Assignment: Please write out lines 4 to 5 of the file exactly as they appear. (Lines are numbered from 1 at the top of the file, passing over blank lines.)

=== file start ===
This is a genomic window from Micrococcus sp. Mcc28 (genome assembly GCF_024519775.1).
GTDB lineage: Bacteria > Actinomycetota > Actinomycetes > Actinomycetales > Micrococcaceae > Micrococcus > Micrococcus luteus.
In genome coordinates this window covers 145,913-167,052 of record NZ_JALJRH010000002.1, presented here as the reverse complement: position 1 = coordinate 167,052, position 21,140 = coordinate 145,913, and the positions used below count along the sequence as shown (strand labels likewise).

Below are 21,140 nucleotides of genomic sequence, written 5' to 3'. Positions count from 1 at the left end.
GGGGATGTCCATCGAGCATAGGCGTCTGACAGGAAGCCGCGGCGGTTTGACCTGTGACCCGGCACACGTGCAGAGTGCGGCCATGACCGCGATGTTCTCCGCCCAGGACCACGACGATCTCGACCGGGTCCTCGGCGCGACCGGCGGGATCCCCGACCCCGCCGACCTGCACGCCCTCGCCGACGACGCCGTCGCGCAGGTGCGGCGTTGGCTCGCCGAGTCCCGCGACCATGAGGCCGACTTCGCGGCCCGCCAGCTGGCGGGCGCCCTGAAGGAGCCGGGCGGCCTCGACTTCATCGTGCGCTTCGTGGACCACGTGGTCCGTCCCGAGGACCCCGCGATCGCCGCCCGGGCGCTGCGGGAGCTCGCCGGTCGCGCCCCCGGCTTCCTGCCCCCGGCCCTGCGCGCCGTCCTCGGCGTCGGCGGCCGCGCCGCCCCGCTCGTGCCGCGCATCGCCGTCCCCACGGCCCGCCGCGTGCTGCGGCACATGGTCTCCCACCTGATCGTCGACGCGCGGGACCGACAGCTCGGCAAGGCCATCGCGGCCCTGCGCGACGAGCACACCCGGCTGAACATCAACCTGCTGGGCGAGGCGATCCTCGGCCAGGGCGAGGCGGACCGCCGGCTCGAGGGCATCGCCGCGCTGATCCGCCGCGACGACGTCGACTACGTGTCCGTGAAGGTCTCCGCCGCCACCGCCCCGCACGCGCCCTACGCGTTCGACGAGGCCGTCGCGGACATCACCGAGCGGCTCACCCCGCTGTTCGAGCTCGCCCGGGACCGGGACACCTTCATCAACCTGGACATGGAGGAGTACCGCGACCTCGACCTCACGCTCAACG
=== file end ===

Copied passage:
Below are 21,140 nucleotides of genomic sequence, written 5' to 3'. Positions count from 1 at the left end.
GGGGATGTCCATCGAGCATAGGCGTCTGACAGGAAGCCGCGGCGGTTTGACCTGTGACCCGGCACACGTGCAGAGTGCGGCCATGACCGCGATGTTCTCCGCCCAGGACCACGACGATCTCGACCGGGTCCTCGGCGCGACCGGCGGGATCCCCGACCCCGCCGACCTGCACGCCCTCGCCGACGACGCCGTCGCGCAGGTGCGGCGTTGGCTCGCCGAGTCCCGCGACCATGAGGCCGACTTCGCGGCCCGCCAGCTGGCGGGCGCCCTGAAGGAGCCGGGCGGCCTCGACTTCATCGTGCGCTTCGTGGACCACGTGGTCCGTCCCGAGGACCCCGCGATCGCCGCCCGGGCGCTGCGGGAGCTCGCCGGTCGCGCCCCCGGCTTCCTGCCCCCGGCCCTGCGCGCCGTCCTCGGCGTCGGCGGCCGCGCCGCCCCGCTCGTGCCGCGCATCGCCGTCCCCACGGCCCGCCGCGTGCTGCGGCACATGGTCTCCCACCTGATCGTCGACGCGCGGGACCGACAGCTCGGCAAGGCCATCGCGGCCCTGCGCGACGAGCACACCCGGCTGAACATCAACCTGCTGGGCGAGGCGATCCTCGGCCAGGGCGAGGCGGACCGCCGGCTCGAGGGCATCGCCGCGCTGATCCGCCGCGACGACGTCGACTACGTGTCCGTGAAGGTCTCCGCCGCCACCGCCCCGCACGCGCCCTACGCGTTCGACGAGGCCGTCGCGGACATCACCGAGCGGCTCACCCCGCTGTTCGAGCTCGCCCGGGACCGGGACACCTTCATCAACCTGGACATGGAGGAGTACCGCGACCTCGACCTCACGCTCAACG